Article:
Today nothing seems to have changed. How many dictators? How much corruption? How many human rights violations? How many genocides? How many millions of people still living in extreme poverty, barely able to feed themselves, let alone their children, without access to clean drinking water, adequate sanitation, medical care, electricity, education… 50 years after being unshackled from colonialism, 100 trillion US Dollars of aid later, and the place is still a shit show. Why?
Because people’s hearts and minds haven’t changed in 200 years.
That’s what “This Is Africa” really means. It’s not that things are under developed. It’s not that the power grid doesn’t work properly (or in Liberia’s case, doesn’t exist at all). It’s not that things are chaotic. It’s that people – specifically those that have the power to make a difference – just don’t care.
They don’t care.
So tell me again why I should care?
Cape Town International Airport: I feel simultaneously calm but excited, like a pot simmering on a stove like it does before it begins to boil. After weeks, if not months, of gentle encouragement I finally decided to join my old colleague and housemate from Liberia on what seems to be a somewhat foolhardy road trip around 9 countries in Southern Africa. Signs are in English while girls with gorgeous caramel skin chatter and gossip in Xhosa or Zulu or some other Bantu language, and the PA system rattles a mix of Afrikaans and phlegm over the noise of a nearby coffee machine. There are so many different skin tones and languages and stories intermingling all around me. I’ve returned to the Rainbow Nation to get beyond my cynicism and discouragement; to remind myself of Africa’s true diversity.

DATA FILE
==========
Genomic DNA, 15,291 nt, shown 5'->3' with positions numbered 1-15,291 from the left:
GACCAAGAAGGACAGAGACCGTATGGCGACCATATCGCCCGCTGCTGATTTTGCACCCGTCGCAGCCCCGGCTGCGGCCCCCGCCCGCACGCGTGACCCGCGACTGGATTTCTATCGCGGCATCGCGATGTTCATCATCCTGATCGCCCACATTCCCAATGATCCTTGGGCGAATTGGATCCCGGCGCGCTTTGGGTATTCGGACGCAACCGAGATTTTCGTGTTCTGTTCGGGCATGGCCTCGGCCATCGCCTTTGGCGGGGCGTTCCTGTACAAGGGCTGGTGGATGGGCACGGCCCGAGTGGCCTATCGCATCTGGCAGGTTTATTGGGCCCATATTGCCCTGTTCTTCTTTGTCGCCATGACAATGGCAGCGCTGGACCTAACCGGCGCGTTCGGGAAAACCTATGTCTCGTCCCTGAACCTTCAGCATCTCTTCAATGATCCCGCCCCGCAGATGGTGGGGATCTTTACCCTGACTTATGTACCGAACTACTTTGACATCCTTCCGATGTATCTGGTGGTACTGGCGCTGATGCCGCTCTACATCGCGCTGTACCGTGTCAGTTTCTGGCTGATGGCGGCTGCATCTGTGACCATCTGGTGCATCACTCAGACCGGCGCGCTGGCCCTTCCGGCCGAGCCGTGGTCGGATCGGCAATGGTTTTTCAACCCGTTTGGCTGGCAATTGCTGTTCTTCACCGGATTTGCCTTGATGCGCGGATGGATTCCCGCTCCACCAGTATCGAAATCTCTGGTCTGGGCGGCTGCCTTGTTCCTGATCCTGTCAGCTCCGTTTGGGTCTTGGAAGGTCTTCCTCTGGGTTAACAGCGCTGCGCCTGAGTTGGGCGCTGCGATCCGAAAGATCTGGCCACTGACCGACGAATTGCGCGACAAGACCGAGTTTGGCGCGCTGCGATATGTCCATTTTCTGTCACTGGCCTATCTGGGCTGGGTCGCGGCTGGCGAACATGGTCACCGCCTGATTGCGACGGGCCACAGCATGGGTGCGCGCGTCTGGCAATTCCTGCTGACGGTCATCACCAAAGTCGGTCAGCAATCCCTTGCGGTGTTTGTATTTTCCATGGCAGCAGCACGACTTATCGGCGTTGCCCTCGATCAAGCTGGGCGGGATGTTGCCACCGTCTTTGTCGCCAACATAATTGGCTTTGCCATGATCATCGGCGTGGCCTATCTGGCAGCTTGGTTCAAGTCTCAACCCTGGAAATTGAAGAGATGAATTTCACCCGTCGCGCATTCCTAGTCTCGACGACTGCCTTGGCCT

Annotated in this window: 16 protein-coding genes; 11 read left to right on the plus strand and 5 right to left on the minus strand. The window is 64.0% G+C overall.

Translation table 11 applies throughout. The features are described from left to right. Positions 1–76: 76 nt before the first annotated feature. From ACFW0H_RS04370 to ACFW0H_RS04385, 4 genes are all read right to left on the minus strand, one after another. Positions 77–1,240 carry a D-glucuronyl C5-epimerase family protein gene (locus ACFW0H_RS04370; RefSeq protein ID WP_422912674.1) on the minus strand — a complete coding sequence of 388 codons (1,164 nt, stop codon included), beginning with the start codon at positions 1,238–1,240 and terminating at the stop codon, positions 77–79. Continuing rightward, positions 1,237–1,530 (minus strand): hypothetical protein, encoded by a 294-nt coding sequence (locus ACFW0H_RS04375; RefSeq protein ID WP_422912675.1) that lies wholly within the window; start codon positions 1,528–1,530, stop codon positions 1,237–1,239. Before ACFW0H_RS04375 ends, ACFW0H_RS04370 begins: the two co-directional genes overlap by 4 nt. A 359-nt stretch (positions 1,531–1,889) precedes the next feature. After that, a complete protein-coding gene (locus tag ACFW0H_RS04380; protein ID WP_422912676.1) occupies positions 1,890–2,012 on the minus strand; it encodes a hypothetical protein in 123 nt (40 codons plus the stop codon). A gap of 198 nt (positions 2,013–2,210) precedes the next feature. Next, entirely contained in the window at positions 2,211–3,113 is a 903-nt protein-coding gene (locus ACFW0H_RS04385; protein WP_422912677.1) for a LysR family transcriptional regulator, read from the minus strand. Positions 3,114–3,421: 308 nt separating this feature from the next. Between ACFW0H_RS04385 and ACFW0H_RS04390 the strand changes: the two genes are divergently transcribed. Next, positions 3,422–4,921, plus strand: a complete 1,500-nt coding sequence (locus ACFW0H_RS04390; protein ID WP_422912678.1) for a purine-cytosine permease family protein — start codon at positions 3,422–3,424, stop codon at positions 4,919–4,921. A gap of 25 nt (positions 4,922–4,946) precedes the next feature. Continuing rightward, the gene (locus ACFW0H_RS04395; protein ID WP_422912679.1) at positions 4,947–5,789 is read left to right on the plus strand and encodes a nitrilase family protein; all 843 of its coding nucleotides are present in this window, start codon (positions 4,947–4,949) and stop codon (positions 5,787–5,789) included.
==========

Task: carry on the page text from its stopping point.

In my core, I know this was the right decision. Once again I’m optimistic for the continent of Africa, and of the millions of individual lives here. The discouraging voices have been silenced – they are wrong – and although I clearly don’t have the full picture (nor does anyone else), I’m at least starting to assemble some of the pieces.